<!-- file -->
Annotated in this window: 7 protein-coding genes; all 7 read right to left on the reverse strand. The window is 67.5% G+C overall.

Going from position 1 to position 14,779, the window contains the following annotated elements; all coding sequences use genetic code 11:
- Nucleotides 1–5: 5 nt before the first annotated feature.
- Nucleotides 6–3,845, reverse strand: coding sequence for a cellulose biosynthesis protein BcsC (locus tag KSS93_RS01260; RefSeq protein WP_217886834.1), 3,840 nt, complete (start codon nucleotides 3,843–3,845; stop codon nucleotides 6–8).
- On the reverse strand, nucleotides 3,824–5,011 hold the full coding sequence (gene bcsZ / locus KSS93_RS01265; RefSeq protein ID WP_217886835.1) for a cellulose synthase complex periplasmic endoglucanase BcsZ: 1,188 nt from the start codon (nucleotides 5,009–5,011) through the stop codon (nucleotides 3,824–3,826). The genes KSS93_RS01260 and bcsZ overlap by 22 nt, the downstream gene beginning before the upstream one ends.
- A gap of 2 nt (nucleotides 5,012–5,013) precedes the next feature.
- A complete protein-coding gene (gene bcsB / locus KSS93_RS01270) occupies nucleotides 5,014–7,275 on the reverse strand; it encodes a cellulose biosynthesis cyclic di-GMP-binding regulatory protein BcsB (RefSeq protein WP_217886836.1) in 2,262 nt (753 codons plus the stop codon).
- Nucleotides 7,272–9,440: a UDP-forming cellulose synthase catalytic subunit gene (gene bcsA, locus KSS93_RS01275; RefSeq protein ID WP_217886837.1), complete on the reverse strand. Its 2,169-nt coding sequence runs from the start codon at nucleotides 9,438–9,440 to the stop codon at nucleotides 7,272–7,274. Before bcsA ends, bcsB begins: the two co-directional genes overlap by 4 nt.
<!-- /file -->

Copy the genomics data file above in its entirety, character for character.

Annotated in this window: 7 protein-coding genes; all 7 read right to left on the reverse strand. The window is 67.5% G+C overall.

Going from position 1 to position 14,779, the window contains the following annotated elements; all coding sequences use genetic code 11:
- Nucleotides 1–5: 5 nt before the first annotated feature.
- Nucleotides 6–3,845, reverse strand: coding sequence for a cellulose biosynthesis protein BcsC (locus tag KSS93_RS01260; RefSeq protein WP_217886834.1), 3,840 nt, complete (start codon nucleotides 3,843–3,845; stop codon nucleotides 6–8).
- On the reverse strand, nucleotides 3,824–5,011 hold the full coding sequence (gene bcsZ / locus KSS93_RS01265; RefSeq protein ID WP_217886835.1) for a cellulose synthase complex periplasmic endoglucanase BcsZ: 1,188 nt from the start codon (nucleotides 5,009–5,011) through the stop codon (nucleotides 3,824–3,826). The genes KSS93_RS01260 and bcsZ overlap by 22 nt, the downstream gene beginning before the upstream one ends.
- A gap of 2 nt (nucleotides 5,012–5,013) precedes the next feature.
- A complete protein-coding gene (gene bcsB / locus KSS93_RS01270) occupies nucleotides 5,014–7,275 on the reverse strand; it encodes a cellulose biosynthesis cyclic di-GMP-binding regulatory protein BcsB (RefSeq protein WP_217886836.1) in 2,262 nt (753 codons plus the stop codon).
- Nucleotides 7,272–9,440: a UDP-forming cellulose synthase catalytic subunit gene (gene bcsA, locus KSS93_RS01275; RefSeq protein ID WP_217886837.1), complete on the reverse strand. Its 2,169-nt coding sequence runs from the start codon at nucleotides 9,438–9,440 to the stop codon at nucleotides 7,272–7,274. Before bcsA ends, bcsB begins: the two co-directional genes overlap by 4 nt.